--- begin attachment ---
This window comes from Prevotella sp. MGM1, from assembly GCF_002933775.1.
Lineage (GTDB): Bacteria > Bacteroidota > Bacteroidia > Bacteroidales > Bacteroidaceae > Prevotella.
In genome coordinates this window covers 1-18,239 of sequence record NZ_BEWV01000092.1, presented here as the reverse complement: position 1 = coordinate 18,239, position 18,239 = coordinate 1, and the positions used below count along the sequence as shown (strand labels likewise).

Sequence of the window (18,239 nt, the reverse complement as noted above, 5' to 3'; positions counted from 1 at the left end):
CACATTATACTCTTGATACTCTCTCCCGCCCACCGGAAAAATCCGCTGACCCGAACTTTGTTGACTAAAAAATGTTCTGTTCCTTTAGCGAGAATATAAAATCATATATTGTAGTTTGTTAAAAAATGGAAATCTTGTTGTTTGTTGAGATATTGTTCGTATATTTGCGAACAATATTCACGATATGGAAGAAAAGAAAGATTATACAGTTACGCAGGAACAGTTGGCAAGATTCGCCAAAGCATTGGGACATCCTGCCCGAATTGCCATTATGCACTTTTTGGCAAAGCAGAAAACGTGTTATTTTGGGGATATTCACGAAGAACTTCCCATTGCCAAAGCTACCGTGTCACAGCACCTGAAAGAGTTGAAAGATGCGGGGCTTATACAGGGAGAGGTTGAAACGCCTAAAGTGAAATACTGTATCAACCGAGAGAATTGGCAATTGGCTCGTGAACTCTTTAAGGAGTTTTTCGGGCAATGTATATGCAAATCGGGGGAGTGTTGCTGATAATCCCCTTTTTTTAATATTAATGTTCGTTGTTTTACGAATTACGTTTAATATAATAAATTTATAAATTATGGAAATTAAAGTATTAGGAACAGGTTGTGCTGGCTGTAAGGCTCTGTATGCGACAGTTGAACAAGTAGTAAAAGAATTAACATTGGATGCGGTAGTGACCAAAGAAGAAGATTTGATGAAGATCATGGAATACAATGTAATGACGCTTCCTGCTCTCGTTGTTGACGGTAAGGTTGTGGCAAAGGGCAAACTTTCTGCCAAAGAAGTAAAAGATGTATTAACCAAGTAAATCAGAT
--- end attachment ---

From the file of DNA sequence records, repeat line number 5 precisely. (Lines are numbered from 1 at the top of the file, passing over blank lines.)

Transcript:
CACATTATACTCTTGATACTCTCTCCCGCCCACCGGAAAAATCCGCTGACCCGAACTTTGTTGACTAAAAAATGTTCTGTTCCTTTAGCGAGAATATAAAATCATATATTGTAGTTTGTTAAAAAATGGAAATCTTGTTGTTTGTTGAGATATTGTTCGTATATTTGCGAACAATATTCACGATATGGAAGAAAAGAAAGATTATACAGTTACGCAGGAACAGTTGGCAAGATTCGCCAAAGCATTGGGACATCCTGCCCGAATTGCCATTATGCACTTTTTGGCAAAGCAGAAAACGTGTTATTTTGGGGATATTCACGAAGAACTTCCCATTGCCAAAGCTACCGTGTCACAGCACCTGAAAGAGTTGAAAGATGCGGGGCTTATACAGGGAGAGGTTGAAACGCCTAAAGTGAAATACTGTATCAACCGAGAGAATTGGCAATTGGCTCGTGAACTCTTTAAGGAGTTTTTCGGGCAATGTATATGCAAATCGGGGGAGTGTTGCTGATAATCCCCTTTTTTTAATATTAATGTTCGTTGTTTTACGAATTACGTTTAATATAATAAATTTATAAATTATGGAAATTAAAGTATTAGGAACAGGTTGTGCTGGCTGTAAGGCTCTGTATGCGACAGTTGAACAAGTAGTAAAAGAATTAACATTGGATGCGGTAGTGACCAAAGAAGAAGATTTGATGAAGATCATGGAATACAATGTAATGACGCTTCCTGCTCTCGTTGTTGACGGTAAGGTTGTGGCAAAGGGCAAACTTTCTGCCAAAGAAGTAAAAGATGTATTAACCAAGTAAATCAGAT